It’s an image that could be titled: “Lady and the Stamp.” Because MARY BLAIR left her influential stamp of artistry on whatever she set her mind and hand to.
Today, Google celebrates the 100th birthday of the late Disney artist, who lent her “explosion of color” style to such immortal ‘50s animated films as “Alice in Wonderland,” “Cinderella” and “Peter Pan.” She also contributed to “Dumbo” and “Lady and the Tramp.”
Although Blair left Disney animation by the mid-’50s, Walt Disney — appreciating her eye for hues and movement — later hired her to work on such theme-park attractions as It’s a Small World and the Tomorrowland Promenade.
Today’s Doodle honors that very eye for color — it’s rendered with a bright, expressive palette and playful, almost kinetic design.
Born Mary Robinson in Oklahoma in 1911, she attended L.A.’s esteemed Chouinard Art Institute, soon making her way in an industry then dominated by men. Both her husband, Lee Everett Blair, and her brother-in-law, animator Preston Blair, were also artists.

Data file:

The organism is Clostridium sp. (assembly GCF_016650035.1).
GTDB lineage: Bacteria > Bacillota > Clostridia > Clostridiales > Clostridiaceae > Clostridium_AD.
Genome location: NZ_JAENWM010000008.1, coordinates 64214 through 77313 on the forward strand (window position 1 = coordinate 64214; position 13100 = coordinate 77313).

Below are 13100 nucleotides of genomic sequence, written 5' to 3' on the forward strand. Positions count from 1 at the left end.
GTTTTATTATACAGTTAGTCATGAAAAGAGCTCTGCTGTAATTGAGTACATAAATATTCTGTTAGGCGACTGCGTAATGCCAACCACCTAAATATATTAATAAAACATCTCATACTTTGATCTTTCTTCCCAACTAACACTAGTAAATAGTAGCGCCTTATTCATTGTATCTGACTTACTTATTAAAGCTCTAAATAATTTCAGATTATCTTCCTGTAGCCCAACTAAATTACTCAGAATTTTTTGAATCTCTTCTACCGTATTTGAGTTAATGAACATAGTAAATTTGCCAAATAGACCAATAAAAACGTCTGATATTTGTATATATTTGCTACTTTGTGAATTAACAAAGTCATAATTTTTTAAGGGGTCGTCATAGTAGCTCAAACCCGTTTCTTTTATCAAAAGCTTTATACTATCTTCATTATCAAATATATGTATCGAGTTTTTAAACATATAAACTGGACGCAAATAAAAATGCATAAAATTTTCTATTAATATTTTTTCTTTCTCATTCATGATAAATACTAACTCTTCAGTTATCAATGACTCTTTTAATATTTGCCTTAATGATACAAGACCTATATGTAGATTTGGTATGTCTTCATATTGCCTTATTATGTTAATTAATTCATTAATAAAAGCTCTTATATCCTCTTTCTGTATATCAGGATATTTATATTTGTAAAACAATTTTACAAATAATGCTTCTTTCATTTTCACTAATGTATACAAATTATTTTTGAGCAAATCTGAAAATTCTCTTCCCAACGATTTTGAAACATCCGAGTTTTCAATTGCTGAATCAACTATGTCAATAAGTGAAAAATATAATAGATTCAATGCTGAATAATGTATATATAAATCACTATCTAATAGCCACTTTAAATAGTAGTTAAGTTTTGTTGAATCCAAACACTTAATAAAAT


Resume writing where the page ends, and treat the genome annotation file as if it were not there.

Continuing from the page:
Blair joined the Disney studio in 1940, where she and her husband created concept art for such films as “The Three Caballeros.” After she left Disney more than a decade later, her graphic work included major advertising campaigns and illustrations for Simon and Schuster’s Golden Books for children.
In 1991 — 13 years after her death — Blair received a “Disney Legend” award.
Her bold, distinctive design continues to influence generations of artists.
And today, as millions of Google viewers enjoy her mirthful, “Cartoon Modern” style, the sharing of her legacy renders it a small world, after all.
Happy birthday, Mary Blair.
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